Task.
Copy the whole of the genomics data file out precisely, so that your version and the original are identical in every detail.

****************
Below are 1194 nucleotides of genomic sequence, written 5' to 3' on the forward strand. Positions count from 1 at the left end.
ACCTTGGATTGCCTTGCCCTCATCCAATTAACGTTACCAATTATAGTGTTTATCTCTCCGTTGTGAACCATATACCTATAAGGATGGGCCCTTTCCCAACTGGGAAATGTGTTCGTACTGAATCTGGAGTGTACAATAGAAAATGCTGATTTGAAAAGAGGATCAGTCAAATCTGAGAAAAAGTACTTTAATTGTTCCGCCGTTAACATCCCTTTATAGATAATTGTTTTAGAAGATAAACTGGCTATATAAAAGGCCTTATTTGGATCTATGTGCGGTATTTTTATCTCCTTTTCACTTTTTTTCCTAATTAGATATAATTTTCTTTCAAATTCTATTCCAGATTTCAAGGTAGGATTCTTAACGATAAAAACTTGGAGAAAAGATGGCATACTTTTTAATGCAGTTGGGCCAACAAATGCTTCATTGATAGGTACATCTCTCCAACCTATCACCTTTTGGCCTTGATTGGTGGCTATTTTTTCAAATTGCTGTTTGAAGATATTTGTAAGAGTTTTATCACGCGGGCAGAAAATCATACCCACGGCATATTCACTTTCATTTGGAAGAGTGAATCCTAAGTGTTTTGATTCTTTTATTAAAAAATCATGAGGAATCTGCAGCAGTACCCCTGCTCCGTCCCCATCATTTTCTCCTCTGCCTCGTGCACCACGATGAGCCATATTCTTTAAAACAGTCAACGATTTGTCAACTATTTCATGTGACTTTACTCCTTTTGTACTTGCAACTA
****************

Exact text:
Below are 1194 nucleotides of genomic sequence, written 5' to 3' on the forward strand. Positions count from 1 at the left end.
ACCTTGGATTGCCTTGCCCTCATCCAATTAACGTTACCAATTATAGTGTTTATCTCTCCGTTGTGAACCATATACCTATAAGGATGGGCCCTTTCCCAACTGGGAAATGTGTTCGTACTGAATCTGGAGTGTACAATAGAAAATGCTGATTTGAAAAGAGGATCAGTCAAATCTGAGAAAAAGTACTTTAATTGTTCCGCCGTTAACATCCCTTTATAGATAATTGTTTTAGAAGATAAACTGGCTATATAAAAGGCCTTATTTGGATCTATGTGCGGTATTTTTATCTCCTTTTCACTTTTTTTCCTAATTAGATATAATTTTCTTTCAAATTCTATTCCAGATTTCAAGGTAGGATTCTTAACGATAAAAACTTGGAGAAAAGATGGCATACTTTTTAATGCAGTTGGGCCAACAAATGCTTCATTGATAGGTACATCTCTCCAACCTATCACCTTTTGGCCTTGATTGGTGGCTATTTTTTCAAATTGCTGTTTGAAGATATTTGTAAGAGTTTTATCACGCGGGCAGAAAATCATACCCACGGCATATTCACTTTCATTTGGAAGAGTGAATCCTAAGTGTTTTGATTCTTTTATTAAAAAATCATGAGGAATCTGCAGCAGTACCCCTGCTCCGTCCCCATCATTTTCTCCTCTGCCTCGTGCACCACGATGAGCCATATTCTTTAAAACAGTCAACGATTTGTCAACTATTTCATGTGACTTTACTCCTTTTGTACTTGCAACTA